"Omega 3 is not the only cause of good or bad mood. Genetics plays an important role. Without a doubt, Omega 3 is quite important for one´s health, but one must also remember a few other causes that influence one´s health: lifestyle, genes...
Joe Hibbeln maneuvers his small blue Mazda 626 around traffic on a wide boulevard in Bethesda, Maryland.
“How many people,” he shouts over the noise from the open window, “even Miss America, say ‘I want to make the world a happier place’?” He turns the wheel sharply to the left. “Well, I’m doin’ it!
I’m zeroing in on a nutritional deficiency that makes the world an unhappy place.”
Hibbeln, a captain in the United States Public Health Service, one of the country’s seven uniformed services (“army of the Surgeon General,” says Hibbeln), is talking about omega-3 fatty acids. He has, in fact, devoted his entire career to studying the long-chain polyunsaturated fatty acids that are best known for their heart-health benefits. He loves them. He loves the fish they come from.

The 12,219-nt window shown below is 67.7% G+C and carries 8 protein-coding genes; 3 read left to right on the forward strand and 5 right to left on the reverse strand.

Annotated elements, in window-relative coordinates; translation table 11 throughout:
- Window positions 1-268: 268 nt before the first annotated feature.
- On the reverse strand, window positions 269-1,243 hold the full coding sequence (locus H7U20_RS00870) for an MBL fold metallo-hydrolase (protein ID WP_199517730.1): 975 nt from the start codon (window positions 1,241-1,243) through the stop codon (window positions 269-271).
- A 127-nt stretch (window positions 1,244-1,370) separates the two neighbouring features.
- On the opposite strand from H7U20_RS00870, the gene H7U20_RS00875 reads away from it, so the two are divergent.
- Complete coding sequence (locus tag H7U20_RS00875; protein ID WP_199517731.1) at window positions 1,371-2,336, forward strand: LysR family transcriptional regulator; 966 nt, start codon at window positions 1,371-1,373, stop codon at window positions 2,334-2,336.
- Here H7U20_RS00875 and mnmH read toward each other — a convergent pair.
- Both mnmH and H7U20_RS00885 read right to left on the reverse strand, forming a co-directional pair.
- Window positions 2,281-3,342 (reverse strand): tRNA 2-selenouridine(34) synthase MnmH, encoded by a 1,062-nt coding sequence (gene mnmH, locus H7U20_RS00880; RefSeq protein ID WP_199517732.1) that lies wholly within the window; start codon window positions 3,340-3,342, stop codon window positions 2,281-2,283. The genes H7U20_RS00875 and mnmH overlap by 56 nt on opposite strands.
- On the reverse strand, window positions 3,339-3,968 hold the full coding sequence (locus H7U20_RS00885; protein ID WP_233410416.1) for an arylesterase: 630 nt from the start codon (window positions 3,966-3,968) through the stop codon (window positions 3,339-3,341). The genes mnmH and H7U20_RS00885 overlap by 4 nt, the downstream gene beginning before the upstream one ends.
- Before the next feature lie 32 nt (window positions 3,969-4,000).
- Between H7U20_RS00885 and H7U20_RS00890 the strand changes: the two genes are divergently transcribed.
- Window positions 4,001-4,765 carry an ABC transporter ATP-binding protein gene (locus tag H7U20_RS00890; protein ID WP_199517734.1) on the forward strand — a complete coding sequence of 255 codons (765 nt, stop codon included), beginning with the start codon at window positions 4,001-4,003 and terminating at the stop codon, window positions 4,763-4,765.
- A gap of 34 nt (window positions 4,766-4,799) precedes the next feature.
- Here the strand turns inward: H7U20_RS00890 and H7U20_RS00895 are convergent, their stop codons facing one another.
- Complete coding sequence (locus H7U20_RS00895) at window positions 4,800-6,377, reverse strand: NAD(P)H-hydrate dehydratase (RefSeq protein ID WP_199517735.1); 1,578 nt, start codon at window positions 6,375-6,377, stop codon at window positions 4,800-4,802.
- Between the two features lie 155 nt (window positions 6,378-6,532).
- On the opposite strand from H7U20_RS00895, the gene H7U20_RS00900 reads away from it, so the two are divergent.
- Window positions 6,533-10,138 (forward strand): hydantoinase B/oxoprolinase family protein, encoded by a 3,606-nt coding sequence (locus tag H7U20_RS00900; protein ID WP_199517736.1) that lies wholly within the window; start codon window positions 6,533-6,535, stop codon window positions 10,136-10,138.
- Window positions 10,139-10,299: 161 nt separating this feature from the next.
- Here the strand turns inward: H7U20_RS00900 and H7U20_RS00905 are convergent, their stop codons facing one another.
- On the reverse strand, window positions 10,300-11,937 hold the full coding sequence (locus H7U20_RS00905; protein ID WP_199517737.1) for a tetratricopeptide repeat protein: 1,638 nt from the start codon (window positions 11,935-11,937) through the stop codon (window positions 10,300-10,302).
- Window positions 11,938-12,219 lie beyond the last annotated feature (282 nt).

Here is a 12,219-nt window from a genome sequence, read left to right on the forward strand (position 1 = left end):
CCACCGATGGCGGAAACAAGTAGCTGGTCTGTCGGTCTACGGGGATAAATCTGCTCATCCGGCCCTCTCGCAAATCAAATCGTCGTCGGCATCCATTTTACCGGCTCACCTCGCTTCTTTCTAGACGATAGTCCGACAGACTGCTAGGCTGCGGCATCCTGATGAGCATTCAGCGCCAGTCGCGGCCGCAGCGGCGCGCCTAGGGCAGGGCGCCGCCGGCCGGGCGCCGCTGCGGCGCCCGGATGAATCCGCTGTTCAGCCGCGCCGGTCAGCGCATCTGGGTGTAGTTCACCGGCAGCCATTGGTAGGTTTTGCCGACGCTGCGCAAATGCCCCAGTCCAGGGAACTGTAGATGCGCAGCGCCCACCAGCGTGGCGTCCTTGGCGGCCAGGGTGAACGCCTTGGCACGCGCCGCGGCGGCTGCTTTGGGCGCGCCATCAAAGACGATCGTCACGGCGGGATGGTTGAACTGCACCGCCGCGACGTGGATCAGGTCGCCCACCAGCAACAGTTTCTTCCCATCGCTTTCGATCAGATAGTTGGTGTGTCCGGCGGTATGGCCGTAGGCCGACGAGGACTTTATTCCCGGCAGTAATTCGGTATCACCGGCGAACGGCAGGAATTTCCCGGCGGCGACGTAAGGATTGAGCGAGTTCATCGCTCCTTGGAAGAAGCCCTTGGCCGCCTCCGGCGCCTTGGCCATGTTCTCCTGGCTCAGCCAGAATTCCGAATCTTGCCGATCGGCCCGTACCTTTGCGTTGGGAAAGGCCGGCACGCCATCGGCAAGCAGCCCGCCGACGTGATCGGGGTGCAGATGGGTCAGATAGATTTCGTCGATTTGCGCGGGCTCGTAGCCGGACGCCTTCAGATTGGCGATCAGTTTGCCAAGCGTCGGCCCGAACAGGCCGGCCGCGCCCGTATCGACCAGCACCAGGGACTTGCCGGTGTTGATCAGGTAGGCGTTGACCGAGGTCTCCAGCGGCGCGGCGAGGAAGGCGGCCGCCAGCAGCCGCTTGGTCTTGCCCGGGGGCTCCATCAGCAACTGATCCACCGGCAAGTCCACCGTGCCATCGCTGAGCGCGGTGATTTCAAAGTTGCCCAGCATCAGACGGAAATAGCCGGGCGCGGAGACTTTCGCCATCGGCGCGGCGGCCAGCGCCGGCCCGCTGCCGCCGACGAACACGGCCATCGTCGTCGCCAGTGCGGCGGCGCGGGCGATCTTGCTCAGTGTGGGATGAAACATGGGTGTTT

Hibbeln, 49, is average height, with dark, graying hair slightly longer on top and matching bushy eyebrows. His love affair with fats began simply. In a musty autopsy suite at the University of Illinois-Chicago medical school more than 25 years ago, Hibbeln, an aspiring psychiatrist, held a brain for the first time. It was jiggly and white, not what one would expect of a computing juggernaut. “What the heck is this thing made of?” Hibbeln asked. Mostly fat, his instructor replied.
Fascinated by the idea that the most complex organ in our bodies was, in large part, a type of tissue most of us want to get rid of, Hibbeln began scouring the scientific literature to learn more about how the fat comprising the brain influenced its function. He kept encountering the work of Norman Salem, Jr., Ph.D., a neurobiologist who studied docosahexaenoic acid (DHA), a particular type of omega-3 fat prevalent in the brain—and in fish. (Fish often consume a lot of omega-3-rich algae or eat other, smaller fish that do.)